Patients were randomly assigned to 1 of the 2 postoperative steroid regimens. Group 1 used loteprednol 0.5% gel in both eyes, starting at a frequency of 4 times per day for the first week, and then tapered to 3 times per day for 3 weeks, then 2 times per day for 1 month, and finally daily for 1 month. Group 2 used prednisolone acetate 1% suspension in both eyes, starting at a frequency of 4 times per day for the first week, then 2 times per day for 3 weeks, and subsequently converted to fml 0.1% suspension. Fml was used 3 times per day for 1 month, then 2 times per day for 1 month, and then stopped. Group 2 either received name brand or generic corticosteroid based on insurance coverage.
The primary outcome measures were incidence and grade of postoperative corneal haze and incidence of increased IOP ≥10 mmHg above baseline or any IOP over 21 mmHg. Examiners were masked to the treatment arm when obtaining measurements of IOP and grading corneal haze. Secondary outcome measures included uncorrected distance visual acuity, corrected distance visual acuity, and manifest refraction spherical equivalent. Study outcome measures were evaluated for each treated eye of each subject at each study time point. The surgeon had the liberty to alter routine clinical management if IOP was elevated sufficiently to require medical intervention, if there was significant postoperative corneal haze, or if there were other postoperative complications. If enhancement surgery was deemed necessary and performed during the 1-year postoperative period, study data collection ended for that eye at the time of the enhancement.
Eyes were evaluated with the following procedures:
- IOP (by masked observer using applanation tonometry): preoperative and postoperative week 1 (±3 days), month 1 (±10 days), month 2 (±10 days), month 3 (±14 days), month 6 (±1 month), and month 12 (±1 month)
- Grade of corneal haze (by masked ophthalmologist using Fantes scale11): postoperative month 1 (±10 days), month 2 (±10 days), month 3 (±14 days), month 6 (±1 month), and month 12 (±1 month)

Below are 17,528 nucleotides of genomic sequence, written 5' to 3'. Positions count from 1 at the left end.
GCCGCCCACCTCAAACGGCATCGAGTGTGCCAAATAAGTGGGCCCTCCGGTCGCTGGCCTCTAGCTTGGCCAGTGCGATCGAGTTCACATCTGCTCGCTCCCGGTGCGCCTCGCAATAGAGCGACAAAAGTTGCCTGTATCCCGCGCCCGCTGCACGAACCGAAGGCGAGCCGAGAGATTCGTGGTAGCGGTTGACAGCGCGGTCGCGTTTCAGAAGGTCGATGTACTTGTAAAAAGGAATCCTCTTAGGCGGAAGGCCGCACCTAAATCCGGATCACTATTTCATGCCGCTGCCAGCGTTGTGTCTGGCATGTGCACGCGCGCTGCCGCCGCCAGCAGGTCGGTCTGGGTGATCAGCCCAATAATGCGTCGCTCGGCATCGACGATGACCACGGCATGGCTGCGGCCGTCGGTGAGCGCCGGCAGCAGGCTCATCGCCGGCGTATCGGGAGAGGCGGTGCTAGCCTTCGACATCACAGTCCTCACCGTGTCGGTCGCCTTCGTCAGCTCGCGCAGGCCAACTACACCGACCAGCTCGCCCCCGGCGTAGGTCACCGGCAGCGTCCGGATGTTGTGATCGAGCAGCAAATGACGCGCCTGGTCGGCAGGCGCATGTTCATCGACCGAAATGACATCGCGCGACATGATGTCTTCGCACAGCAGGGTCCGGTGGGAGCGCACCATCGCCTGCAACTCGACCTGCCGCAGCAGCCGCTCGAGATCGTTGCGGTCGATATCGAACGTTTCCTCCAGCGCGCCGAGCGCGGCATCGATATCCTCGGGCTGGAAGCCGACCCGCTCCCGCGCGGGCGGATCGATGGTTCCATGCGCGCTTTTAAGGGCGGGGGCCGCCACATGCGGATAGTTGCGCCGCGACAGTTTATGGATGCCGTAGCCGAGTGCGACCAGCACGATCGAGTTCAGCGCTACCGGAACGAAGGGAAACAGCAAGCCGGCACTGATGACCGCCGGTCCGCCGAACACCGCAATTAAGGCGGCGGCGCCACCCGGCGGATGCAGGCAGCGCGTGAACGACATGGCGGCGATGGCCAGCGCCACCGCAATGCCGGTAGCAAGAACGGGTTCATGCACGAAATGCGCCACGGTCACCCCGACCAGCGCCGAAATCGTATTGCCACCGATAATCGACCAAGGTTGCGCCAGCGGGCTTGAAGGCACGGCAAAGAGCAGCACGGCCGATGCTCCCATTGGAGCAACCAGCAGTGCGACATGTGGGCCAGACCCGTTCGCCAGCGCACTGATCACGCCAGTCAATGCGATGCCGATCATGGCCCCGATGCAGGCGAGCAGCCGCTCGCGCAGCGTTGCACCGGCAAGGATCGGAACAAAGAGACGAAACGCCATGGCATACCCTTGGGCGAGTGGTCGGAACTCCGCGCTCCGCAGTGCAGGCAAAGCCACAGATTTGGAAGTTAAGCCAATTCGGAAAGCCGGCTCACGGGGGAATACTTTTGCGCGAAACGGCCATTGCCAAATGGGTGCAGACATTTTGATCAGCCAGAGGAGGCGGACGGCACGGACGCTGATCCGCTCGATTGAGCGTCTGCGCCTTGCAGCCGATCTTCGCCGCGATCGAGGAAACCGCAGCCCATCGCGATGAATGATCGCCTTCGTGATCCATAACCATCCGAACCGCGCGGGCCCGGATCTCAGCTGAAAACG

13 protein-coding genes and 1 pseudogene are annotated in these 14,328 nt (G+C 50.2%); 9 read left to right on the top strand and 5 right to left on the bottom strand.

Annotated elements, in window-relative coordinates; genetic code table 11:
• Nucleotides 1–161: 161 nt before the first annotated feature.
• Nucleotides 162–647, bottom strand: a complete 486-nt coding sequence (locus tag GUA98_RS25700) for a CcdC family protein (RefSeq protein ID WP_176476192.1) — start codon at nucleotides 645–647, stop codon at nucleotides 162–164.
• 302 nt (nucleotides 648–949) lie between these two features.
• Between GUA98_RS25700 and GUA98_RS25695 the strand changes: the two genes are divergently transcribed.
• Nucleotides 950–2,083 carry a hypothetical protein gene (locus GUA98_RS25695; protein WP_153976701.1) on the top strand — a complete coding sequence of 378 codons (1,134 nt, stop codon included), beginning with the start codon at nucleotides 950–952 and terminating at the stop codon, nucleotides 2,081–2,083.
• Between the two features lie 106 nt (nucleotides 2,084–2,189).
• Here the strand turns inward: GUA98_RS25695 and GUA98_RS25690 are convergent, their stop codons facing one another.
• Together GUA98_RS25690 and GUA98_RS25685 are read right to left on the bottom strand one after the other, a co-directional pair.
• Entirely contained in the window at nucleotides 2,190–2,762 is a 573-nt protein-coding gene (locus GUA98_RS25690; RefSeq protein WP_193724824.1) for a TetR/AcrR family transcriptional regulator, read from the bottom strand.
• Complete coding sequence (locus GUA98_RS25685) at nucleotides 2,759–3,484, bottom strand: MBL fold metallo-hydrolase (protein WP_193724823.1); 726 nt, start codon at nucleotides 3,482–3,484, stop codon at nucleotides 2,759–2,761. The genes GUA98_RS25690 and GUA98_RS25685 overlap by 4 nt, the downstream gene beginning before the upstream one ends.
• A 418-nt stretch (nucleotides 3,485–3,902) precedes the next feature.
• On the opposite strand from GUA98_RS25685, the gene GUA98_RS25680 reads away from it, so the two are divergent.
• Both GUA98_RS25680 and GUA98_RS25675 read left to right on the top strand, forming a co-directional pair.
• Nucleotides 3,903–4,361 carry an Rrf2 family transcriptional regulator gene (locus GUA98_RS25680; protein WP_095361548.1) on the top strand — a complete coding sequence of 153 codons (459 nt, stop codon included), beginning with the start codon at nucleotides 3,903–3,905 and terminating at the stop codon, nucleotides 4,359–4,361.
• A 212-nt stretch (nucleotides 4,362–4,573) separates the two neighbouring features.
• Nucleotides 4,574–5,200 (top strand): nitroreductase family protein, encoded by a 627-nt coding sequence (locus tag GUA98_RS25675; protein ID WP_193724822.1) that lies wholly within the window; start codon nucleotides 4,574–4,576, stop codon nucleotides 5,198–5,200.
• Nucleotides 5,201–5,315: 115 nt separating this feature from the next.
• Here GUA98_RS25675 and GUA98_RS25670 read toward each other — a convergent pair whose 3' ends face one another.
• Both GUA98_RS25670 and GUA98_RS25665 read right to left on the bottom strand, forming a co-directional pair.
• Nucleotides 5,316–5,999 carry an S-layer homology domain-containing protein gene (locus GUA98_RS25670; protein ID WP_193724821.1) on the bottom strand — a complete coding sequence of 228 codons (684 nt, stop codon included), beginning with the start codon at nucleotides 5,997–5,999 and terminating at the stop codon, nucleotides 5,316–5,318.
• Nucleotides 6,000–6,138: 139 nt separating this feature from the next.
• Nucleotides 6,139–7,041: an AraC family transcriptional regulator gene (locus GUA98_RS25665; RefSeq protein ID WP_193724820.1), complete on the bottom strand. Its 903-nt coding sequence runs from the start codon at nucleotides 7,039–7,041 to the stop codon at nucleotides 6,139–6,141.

- Manifest refraction (sphere, cylinder, and axis): preoperative and postoperative month 1 (±10 days), month 2 (±10 days), month 3 (±14 days), month 6 (±1 month), and month 12 (±1 month)
- Best corrected visual acuity: preoperative and postoperative month 1 (±10 days), month 2 (±10 days), month 3 (±14 days), month 6 (±1 month), and month 12 (±1 month)
- Uncorrected visual acuity (UCVA): preoperative and postoperative day 1 (±1 day), week 1 (±3 days), month 1 (±10 days), month 2 (±10 days), month 3 (±14 days), month 6 (±1 month), and month 12 (±1 month).
Standard statistics were calculated and used to describe the treatment groups in terms of all study variables, primarily IOP, presence or absence and degree of postoperative corneal haze, manifest refraction, uncorrected and corrected visual acuity, and incidence of other postoperative complications. A P-value of ≤0.05 was considered statistically significant. Data were analyzed using Microsoft Excel (Microsoft Corp, Redmond, WA, USA).
A total of 261 eyes of 132 participants with 3-month data were included in the study (Table 1). There were 114 eyes in the loteprednol group (60% male, 40% female) and 147 eyes in the prednisolone/fml group (52% male, 48% female). The mean age was 34.6 years in the loteprednol group and 35.3 years in the prednisolone/fml group. The mean preoperative spherical equivalent for the loteprednol group was −3.72 D ±2.12 and −4.03 D ±1.99 for the prednisolone/fml group (P=0.245). Average preoperative pachymetry readings were 537.2 and 545.4 in the loteprednol and prednisolone/fml groups, respectively.
Table 1 Preoperative group comparisons